Works by both Sue Williams & Geraint Ross-Evans BAY ART______, Cardiff

Supported by Cardiff City Council
Soundscape supported by Swansea College of Art UWTSD
Photograph credits: Ric Bower

As part of this joint exhibition, Williams presents a collaborative soundscape installed alongside her painting and drawing installations, that operates as a site of convergence for a multiplicity of voices and conversations relating to contemporary womanhood. Developed in collaboration with Dr David Bird and Dr Marilyn Allen, Dr Bird’s composition juxtaposes meandering sonic iterations with the dynamic and compelling classical vocals of Dr. Marilyn Allen. The overheard conversations and spoken utterances that form part of this complex audial installation are dialogues conducted between Williams and Allen, feminist dialogues that contemplate the socio-political conditions of female lived experience.

Dr Helen Gorrill, Reader in Critical and Contextual Studies, University of Dundee and Author of ‘Why women Can’t Paint’ writes:

“With a body of raw and powerful paintings, Sue Williams has distinguished herself as one of her generation’s leading voices in contemporary British art. As Wales’ most prominent female artist today, she presents a bold and direct commentary in painting – pertinent where she lives and works in a deprived community, and in which the macro and micro of real life is as magnified and stark as her artworks. The context of William’s paintings can however clearly be pinpointed to very specific points in global art history: from Renaissance portraiture resplendent with symbolism and alliteration, to 20th century expressionism, art brut, pop art, and the feminist art movement.

“Williams’ canvases stretch seven feet in height, often hanging like banners, untrammelled by convention being both metaphorically and literally untethered to the frame. She indeed occupies a unique position within the future history of Western art, her searing social commentary presenting the artist as a thoroughly modern mistress to the old masters who have similarly explored important issues of their time. Williams’ artworks demand us to question the position of gender today, when misogyny is on the increase, still considered to be the world’s oldest and most resilient prejudice. Williams’ paintings should be viewed as an important and indeed art-historically defining transcription of many prominent art historical works. It is refreshing to see such honesty in artwork created within an era which is becoming more and more fragmented from social consciousness and engagement.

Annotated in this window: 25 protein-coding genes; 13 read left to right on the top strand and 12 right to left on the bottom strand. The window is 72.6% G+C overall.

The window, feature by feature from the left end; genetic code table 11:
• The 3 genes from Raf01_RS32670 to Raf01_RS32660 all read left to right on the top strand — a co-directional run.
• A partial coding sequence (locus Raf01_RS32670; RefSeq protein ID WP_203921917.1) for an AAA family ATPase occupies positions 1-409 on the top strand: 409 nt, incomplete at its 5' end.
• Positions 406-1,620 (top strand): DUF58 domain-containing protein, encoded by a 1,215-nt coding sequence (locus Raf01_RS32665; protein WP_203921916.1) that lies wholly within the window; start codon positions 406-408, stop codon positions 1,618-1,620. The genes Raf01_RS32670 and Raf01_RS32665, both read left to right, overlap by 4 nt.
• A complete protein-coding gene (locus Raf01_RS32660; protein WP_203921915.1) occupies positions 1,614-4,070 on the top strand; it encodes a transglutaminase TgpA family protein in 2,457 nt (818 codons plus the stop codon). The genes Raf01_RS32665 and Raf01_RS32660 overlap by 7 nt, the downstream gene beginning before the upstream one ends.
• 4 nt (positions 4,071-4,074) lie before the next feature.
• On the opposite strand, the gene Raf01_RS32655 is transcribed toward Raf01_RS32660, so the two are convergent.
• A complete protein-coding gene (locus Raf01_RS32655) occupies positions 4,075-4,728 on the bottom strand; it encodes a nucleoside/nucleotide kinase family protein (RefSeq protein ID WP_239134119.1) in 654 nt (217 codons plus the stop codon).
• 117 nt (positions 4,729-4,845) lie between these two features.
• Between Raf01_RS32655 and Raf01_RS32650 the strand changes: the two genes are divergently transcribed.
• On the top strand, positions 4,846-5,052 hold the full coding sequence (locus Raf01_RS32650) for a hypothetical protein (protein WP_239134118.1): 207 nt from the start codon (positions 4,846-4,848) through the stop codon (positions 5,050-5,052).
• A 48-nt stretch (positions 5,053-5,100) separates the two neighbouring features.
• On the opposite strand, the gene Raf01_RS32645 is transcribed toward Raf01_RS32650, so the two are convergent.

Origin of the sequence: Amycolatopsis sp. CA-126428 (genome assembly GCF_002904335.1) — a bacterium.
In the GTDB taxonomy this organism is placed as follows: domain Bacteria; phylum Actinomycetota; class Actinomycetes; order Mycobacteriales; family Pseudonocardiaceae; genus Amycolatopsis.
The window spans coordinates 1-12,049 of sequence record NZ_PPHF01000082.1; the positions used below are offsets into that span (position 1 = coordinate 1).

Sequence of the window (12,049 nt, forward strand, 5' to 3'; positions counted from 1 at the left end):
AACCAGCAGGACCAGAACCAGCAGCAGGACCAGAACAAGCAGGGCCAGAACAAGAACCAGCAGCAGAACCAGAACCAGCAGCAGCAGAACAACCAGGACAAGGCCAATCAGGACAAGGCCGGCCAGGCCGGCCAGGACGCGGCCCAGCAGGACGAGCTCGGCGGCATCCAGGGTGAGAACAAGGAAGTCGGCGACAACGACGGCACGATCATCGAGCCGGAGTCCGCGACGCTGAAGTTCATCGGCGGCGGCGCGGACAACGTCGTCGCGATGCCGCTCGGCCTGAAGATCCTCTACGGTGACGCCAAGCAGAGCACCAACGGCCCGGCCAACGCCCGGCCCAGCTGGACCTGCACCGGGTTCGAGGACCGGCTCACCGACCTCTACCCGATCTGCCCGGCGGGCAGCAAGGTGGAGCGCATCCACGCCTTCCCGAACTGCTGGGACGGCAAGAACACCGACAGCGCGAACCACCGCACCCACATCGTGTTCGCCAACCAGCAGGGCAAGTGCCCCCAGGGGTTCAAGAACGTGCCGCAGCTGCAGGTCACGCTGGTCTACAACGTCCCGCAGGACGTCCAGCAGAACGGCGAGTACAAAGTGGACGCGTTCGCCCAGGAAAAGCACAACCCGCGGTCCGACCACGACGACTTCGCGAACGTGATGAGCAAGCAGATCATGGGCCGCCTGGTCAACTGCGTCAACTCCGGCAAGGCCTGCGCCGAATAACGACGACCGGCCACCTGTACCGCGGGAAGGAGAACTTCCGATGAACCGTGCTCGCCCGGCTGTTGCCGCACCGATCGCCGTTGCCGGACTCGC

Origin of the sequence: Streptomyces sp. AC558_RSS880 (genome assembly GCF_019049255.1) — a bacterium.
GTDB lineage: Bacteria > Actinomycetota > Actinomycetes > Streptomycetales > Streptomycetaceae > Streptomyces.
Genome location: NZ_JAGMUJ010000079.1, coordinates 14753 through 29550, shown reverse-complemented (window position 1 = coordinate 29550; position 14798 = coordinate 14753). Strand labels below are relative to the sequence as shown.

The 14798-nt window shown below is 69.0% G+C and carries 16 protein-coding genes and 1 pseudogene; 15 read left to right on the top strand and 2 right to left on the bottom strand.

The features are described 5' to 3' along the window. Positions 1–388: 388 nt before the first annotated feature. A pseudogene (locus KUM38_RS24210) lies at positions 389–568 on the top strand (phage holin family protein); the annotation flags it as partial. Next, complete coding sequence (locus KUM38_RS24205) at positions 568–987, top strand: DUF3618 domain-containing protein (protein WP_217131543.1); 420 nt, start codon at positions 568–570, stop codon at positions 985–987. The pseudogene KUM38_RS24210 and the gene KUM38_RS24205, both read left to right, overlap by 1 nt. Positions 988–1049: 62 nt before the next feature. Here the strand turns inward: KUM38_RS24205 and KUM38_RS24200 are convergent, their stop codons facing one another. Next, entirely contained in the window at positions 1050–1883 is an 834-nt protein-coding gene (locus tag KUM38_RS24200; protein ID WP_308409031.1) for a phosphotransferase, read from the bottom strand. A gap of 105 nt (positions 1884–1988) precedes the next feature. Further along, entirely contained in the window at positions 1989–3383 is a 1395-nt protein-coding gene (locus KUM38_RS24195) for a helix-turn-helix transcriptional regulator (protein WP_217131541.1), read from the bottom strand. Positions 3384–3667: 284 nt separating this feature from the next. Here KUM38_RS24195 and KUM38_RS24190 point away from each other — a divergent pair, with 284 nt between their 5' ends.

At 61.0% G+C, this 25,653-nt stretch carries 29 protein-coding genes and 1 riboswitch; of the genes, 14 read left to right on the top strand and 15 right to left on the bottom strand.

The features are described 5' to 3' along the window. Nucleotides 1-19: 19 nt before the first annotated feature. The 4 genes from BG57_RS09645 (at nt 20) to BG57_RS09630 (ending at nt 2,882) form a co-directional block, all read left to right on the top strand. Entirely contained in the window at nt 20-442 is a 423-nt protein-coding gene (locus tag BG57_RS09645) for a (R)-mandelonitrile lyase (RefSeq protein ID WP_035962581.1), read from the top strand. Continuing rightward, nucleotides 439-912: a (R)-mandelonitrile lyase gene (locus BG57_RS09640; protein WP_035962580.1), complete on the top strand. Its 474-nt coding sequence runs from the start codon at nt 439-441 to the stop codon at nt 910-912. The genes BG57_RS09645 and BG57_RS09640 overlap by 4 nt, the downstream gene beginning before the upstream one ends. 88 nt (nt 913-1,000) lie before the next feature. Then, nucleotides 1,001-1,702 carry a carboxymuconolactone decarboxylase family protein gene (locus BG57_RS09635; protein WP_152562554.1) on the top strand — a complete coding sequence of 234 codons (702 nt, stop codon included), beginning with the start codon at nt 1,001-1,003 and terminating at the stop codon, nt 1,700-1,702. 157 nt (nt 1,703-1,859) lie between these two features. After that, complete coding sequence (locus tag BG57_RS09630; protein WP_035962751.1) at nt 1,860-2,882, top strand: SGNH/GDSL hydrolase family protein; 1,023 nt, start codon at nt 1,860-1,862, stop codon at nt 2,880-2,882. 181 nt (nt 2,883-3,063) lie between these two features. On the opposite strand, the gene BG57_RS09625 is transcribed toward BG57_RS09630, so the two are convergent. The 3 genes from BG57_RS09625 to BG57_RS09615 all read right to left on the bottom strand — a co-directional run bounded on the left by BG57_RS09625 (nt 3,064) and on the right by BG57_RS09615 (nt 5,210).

“Williams applies her paint and collage from an academic training, solidly underpinned through a conceptual framework of contemporary issues facing humankind, particularly women today. Art history has long considered ‘women’s issues’ as being frivolous and unnecessary, even when dealt with by Williams’ contemporaries such as Tracey Emin. Yet alongside Emin, Williams persists with her urgent expressionism, the artist’s honesty unexpected and catching us off guard as we are forced to examine our innermost thoughts and preconceived ideas about the world around us today. Willliams has made a significant development in the persistence to her subject, and the distinctive aesthetic character and importance of this oeuvre of British art. She reappropriates contemporary mass media images to critique the socially constructed roles of gender – something that affects us all no matter where we are on the gender spectrum – yet alongside her painting is characterised by bold and furious figural mark-making, created with an unmistakable physicality.  Williams’ work also blurs the boundaries between sketchbook and canvas, which opens new boundaries and possibilities for art, when museums tend to categorise and distinguish between preparatory and resolved pieces. The artist has thus trailblazed a non-categorical way of working that commands attention. Her paintings demand to be regarded. You cannot ignore them. Like many great painters before her, the artist instinctively creates a tension between her subjects’ strength and vulnerability, addressing eternal questions that have stirred beneath the surface and which will forever remain familiar and relevant to contemporary times.”